Equations/algorithms  

Summary

  • Shannon information capacity C has long been used as a measure of the goodness of electronic communication channels. It specifies the maximum rate at which data can be transmitted without error if an appropriate code is used (it took nearly a half-century to find codes that approached the Shannon capacity). Coding is not an issue with imaging. Rodney Shaw’s paper from 1962 [10] is a particularly good example of measuring C for photographic film— it wasn’t easy back then. 
  • C is ordinarily measured in bits per pixel. The total capacity is \( C_{total} = C \times \text{number of pixels}\).
  • The channel must be linearized before C is calculated, i.e., an appropriate gamma correction (signal = pixel level gamma, where gamma ≅ 2.2 for images in standard color spaces such as sRGB or Adobe RGB) must be applied to obtain correct values of S and N. The value of gamma (close to 2) can be determined from runs of any of the Imatest modules that analyze grayscale step charts: StepchartColorcheck., Color/ToneMultitestSFRplus, or eSFR ISO. But in most cases it can be determined from the edge image if the chart contrast is entered and Use for MTF is checked.
  • We hypothesize that C can be used as a figure of merit for evaluating camera quality, especially for machine vision and Artificial Intelligence cameras. (It doesn’t directly translate to consumer camera appearance because they have to be carefully tuned to reach their potential, i.e., to make pleasing images). It provides a fair basis for comparing cameras, especially when used with images converted from raw with minimal processing.
  • Imatest calculates the Shannon capacity C for the Y (luminance; 0.212*R + 0.716*G + 0.072*B) channel of digital images, which approximates the eye’s sensitivity. It also calculates C for the individual R, G, and B channels as well as the Cb and Cr chroma channels (from YCbCr).
  • Shannon capacity has not been used to characterize photographic images because it was difficult to calculate and interpret. But now it can be calculated easily, its relationship to photographic image quality is open for study.
  • Since C is a new measurement, we are interested in working with companies or academic institutions who can verify its suitability for Artificial Intelligence systems.

Note: A slanted-edge information capacity measurement used prior to Imatest 2020, used primarily to obtain total information capacity from Siemens star measurements, has been deprecated completely because it was not sufficiently accurate.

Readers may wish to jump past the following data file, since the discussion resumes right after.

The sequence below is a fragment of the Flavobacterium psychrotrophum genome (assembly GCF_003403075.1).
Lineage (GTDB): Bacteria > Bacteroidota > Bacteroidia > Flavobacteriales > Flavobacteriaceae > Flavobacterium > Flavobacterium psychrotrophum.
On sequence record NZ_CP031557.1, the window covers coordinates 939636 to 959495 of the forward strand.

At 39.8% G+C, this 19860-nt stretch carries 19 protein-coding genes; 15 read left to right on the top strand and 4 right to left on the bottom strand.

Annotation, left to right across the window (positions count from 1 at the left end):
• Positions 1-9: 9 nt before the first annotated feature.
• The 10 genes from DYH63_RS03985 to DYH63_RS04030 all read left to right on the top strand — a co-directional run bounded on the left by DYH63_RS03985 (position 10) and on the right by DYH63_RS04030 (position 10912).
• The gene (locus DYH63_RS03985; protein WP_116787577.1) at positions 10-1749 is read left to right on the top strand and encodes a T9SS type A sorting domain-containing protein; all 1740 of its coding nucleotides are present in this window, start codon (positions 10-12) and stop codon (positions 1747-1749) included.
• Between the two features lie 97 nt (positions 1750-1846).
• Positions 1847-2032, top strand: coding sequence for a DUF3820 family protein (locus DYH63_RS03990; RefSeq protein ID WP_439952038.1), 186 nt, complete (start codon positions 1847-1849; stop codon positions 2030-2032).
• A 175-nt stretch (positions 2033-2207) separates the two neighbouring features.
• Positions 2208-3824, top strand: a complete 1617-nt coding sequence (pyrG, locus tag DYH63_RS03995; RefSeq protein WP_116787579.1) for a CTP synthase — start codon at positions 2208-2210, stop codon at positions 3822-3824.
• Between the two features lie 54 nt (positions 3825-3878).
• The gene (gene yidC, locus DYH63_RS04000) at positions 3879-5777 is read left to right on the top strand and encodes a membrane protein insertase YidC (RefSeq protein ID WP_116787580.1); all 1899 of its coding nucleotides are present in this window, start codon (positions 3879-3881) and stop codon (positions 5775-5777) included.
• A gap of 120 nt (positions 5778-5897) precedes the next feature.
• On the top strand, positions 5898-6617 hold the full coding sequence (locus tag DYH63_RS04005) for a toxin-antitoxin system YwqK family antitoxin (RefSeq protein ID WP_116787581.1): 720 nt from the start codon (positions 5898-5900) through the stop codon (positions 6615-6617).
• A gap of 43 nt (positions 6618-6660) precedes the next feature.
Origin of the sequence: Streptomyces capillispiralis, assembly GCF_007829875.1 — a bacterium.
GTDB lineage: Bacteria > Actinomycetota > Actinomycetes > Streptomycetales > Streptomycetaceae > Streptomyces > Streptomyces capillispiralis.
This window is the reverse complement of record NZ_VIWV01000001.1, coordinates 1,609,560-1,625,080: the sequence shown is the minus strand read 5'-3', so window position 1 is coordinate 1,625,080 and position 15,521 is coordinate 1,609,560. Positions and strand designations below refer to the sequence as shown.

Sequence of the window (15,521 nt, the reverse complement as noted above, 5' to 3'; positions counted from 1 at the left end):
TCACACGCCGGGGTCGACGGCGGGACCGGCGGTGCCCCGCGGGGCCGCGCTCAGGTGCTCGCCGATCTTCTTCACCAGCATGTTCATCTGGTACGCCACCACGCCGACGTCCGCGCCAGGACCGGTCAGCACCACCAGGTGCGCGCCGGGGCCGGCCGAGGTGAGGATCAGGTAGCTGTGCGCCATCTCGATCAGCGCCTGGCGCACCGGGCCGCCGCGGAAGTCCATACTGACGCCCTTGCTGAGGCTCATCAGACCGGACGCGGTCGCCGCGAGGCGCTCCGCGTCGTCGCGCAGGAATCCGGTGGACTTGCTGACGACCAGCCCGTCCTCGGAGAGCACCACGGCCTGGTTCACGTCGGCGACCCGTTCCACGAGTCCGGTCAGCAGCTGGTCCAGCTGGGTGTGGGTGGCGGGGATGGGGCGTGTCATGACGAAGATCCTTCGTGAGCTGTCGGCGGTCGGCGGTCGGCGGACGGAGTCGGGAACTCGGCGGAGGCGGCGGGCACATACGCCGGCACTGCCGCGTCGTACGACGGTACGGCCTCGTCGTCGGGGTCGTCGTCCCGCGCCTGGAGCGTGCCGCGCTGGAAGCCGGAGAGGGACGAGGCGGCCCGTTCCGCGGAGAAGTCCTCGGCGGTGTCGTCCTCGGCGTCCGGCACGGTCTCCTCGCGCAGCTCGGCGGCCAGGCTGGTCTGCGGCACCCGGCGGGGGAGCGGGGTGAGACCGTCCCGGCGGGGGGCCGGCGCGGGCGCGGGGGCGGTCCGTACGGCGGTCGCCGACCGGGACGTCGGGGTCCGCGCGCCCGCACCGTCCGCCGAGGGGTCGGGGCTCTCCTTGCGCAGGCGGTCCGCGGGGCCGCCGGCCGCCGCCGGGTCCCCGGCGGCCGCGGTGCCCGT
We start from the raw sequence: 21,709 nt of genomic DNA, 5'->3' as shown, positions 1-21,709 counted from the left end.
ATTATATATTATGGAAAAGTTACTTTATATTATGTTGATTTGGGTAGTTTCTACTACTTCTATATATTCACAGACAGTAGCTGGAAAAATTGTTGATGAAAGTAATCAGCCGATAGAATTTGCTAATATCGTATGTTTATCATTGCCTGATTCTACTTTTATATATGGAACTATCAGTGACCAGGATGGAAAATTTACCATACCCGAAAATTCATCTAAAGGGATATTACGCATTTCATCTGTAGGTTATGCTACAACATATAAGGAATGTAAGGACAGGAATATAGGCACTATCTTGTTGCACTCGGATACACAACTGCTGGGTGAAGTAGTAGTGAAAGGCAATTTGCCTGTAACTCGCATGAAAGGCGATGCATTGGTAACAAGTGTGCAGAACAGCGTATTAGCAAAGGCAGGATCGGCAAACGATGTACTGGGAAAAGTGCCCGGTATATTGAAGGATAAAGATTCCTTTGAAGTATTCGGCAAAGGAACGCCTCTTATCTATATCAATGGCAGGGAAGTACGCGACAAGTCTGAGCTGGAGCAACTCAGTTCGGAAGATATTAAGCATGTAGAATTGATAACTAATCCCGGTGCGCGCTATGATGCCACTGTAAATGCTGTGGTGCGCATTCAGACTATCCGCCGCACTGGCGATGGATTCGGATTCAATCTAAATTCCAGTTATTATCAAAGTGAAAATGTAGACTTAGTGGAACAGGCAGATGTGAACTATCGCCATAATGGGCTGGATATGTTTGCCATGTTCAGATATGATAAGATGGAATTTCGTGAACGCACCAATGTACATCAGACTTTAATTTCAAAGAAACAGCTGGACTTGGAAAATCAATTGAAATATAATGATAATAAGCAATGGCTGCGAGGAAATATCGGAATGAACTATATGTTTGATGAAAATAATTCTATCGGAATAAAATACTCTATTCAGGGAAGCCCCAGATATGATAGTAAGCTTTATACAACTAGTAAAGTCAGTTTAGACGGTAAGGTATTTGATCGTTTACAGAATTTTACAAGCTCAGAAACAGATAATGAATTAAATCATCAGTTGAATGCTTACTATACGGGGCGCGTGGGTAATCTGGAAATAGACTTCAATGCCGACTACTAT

Links  (more links in the White Paper)

  1. C. E. Shannon, “A mathematical theory of communication,” Bell Syst. Tech. J., vol. 27, pp. 379–423, July 1948; vol. 27, pp.
    623–656, Oct. 1948.
  2. C. E. Shannon, “Communication in the Presence of Noise”, Proceedings of the I.R.E., January 1949, pp. 10-21.
  3. Wikipedia – Shannon Hartley theorem  has a frequency dependent integral form of Shannon’s equation that is applied to both Imatest’s sine pattern and slanted edge Shannon information capacity calculation. 
  4. I.A. Cunningham and R. Shaw, “Signal-to-noise optimization of medical imaging systems”, Vol. 16, No. 3/March 1999/pp 621-632/J. Opt. Soc. Am. A 
  5. Brian W. Keelan, “Imaging Applications of Noise Equivalent Quanta”  in Proc. IS&T Int’l. Symp. on Electronic Imaging: Image Quality and System Performance XIII,  2016,  https://doi.org/10.2352/ISSN.2470-1173.2016.13.IQSP-213.
  6. Michail C, Karpetas G, Kalyvas N, Valais I, Kandarakis I, Agavanakis K, Panayiotakis G, Fountos G., Information Capacity of Positron Emission Tomography ScannersCrystals. 2018; 8(12):459. https://doi.org/10.3390/cryst8120459
  7. Christos M. Michail, Nektarios E. Kalyvas, Ioannis G. Valais, Ioannis P. Fudos, George P. Fountos, Nikos Dimitropoulos, Grigorios Koulouras, Dionisis Kandris, Maria Samarakou, Ioannis S. Kandarakis, “Figure of Image Quality and Information Capacity in Digital Mammography”, BioMed Research International, vol. 2014, Article ID 634856, 11 pages, 2014. https://doi.org/10.1155/2014/634856
  8. Paul J. Kane, “Signal detection theory and automotive ima­ging”, Proc. IS&T Int’l. Symp. on Electronic Imaging: Autonomous Vehicles and Machines Conference,  2019,  pp 27-1 – 27-8,  https://doi.org/10.2352/ISSN.2470-1173.2019.15.AVM-027.
  9. Orit Skorka, Paul J. Kane, “Object Detection Using an Ideal Observer Model”,  IS&T Int’l. Symp. on Electronic Imaging: Autonomous Vehicles and Machines,  2020,  pp 41-1 – 41-7, https://doi.org/10.2352/ISSN.2470-1173.2020.16.AVM-041.
  10. R. Shaw, “The Application of Fourier Techniques and Information Theory to the Assessment of Photographic Image Quality”, Photographic Science and Engineering, Vol. 6, No. 5, Sept.-Oct. 1962, pp.281-286. Reprinted in “Selected Readings in Image Evaluation,” edited by Rodney Shaw, SPSE (now SPIE), 1976. A fascinating and difficult calculation of information capacity of photographic film. Available for download
  11. X. Tang, Y. Yang, S. Tang, Characterization of imaging performance in differential phase contrast CT compared with the conventional CT: Spectrum of noise equivalent quanta NEQ(k), 2012 Jul; 39(7): 4467–4482. Published online 2012 Jun 29. doi: 10.1118/1.4730287

The math and algorithms behind the calculations are presented in Information capacity measurements from Slanted edges: Equations and Algorithms.